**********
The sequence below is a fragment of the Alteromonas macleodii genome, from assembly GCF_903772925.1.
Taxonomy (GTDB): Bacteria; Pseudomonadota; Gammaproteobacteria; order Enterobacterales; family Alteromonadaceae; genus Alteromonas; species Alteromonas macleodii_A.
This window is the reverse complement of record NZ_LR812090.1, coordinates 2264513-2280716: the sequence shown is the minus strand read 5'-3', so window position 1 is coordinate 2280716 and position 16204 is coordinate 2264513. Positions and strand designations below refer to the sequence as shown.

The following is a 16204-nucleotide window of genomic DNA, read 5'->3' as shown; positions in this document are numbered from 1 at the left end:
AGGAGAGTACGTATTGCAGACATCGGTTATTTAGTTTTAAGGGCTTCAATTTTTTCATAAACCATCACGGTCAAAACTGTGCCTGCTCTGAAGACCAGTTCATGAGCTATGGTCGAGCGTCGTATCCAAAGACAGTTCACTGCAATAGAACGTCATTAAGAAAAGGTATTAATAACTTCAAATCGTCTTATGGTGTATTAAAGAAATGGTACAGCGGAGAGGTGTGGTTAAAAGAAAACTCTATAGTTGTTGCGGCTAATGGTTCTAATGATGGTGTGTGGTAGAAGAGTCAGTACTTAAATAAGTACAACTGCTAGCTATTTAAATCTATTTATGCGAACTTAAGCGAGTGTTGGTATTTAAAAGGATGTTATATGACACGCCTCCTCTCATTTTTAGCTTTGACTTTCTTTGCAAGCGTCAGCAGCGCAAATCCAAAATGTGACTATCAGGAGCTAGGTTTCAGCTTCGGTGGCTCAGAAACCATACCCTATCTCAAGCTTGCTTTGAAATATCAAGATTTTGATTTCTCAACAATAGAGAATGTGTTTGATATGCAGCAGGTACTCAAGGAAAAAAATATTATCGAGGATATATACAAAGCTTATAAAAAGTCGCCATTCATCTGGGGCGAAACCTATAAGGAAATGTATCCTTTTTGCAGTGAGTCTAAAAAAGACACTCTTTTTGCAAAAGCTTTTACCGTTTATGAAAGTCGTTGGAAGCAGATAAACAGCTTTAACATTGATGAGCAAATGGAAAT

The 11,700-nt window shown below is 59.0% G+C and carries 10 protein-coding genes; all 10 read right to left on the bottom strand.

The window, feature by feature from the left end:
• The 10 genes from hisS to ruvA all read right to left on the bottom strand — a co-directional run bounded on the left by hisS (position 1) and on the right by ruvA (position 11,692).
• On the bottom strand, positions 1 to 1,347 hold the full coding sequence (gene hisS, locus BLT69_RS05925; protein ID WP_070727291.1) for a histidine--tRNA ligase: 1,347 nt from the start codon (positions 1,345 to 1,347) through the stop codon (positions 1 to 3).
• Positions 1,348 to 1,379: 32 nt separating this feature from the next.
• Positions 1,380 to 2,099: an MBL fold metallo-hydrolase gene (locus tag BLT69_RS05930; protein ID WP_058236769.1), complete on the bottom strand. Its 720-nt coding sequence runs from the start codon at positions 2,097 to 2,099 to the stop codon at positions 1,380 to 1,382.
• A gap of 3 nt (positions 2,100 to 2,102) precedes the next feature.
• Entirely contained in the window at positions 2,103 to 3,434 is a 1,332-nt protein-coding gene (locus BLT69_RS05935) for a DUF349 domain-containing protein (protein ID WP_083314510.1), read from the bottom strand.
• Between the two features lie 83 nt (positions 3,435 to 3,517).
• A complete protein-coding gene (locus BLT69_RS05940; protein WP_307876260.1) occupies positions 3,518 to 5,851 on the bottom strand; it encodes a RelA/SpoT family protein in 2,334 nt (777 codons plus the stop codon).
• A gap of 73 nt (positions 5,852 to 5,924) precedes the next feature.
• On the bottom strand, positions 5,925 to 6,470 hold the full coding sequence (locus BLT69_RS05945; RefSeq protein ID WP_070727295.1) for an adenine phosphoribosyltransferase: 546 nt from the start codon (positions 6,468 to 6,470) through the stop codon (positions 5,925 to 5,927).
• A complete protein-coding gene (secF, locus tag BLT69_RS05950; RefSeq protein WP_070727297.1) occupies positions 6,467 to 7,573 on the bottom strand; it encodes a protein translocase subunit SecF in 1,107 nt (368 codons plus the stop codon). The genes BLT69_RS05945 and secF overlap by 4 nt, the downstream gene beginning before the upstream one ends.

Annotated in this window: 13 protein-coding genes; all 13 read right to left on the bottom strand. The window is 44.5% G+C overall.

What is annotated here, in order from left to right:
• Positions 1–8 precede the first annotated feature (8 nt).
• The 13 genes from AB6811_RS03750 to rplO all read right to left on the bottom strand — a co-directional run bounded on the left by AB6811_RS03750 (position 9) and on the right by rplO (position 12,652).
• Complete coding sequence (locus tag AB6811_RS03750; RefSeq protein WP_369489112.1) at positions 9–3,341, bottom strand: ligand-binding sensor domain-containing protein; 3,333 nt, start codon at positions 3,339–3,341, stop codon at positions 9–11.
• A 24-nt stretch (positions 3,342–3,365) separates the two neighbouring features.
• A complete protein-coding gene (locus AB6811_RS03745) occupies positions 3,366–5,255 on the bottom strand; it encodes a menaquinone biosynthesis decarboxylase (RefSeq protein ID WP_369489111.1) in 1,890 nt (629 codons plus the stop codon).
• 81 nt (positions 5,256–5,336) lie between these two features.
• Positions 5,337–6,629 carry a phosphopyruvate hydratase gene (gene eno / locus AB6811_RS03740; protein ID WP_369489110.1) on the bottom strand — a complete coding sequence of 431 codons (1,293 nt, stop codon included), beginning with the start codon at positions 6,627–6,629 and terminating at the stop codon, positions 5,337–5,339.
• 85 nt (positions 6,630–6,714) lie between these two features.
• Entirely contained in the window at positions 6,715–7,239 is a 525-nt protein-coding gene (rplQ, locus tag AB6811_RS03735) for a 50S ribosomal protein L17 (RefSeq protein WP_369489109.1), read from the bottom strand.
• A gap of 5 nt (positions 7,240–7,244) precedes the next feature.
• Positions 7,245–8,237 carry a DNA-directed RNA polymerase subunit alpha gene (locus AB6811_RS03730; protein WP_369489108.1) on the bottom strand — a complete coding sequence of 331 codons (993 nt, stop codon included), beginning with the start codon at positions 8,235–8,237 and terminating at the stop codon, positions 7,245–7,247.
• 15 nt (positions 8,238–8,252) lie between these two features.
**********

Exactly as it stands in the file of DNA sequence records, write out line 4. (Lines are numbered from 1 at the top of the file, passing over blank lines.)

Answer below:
The following is a 16204-nucleotide window of genomic DNA, read 5'->3' as shown; positions in this document are numbered from 1 at the left end: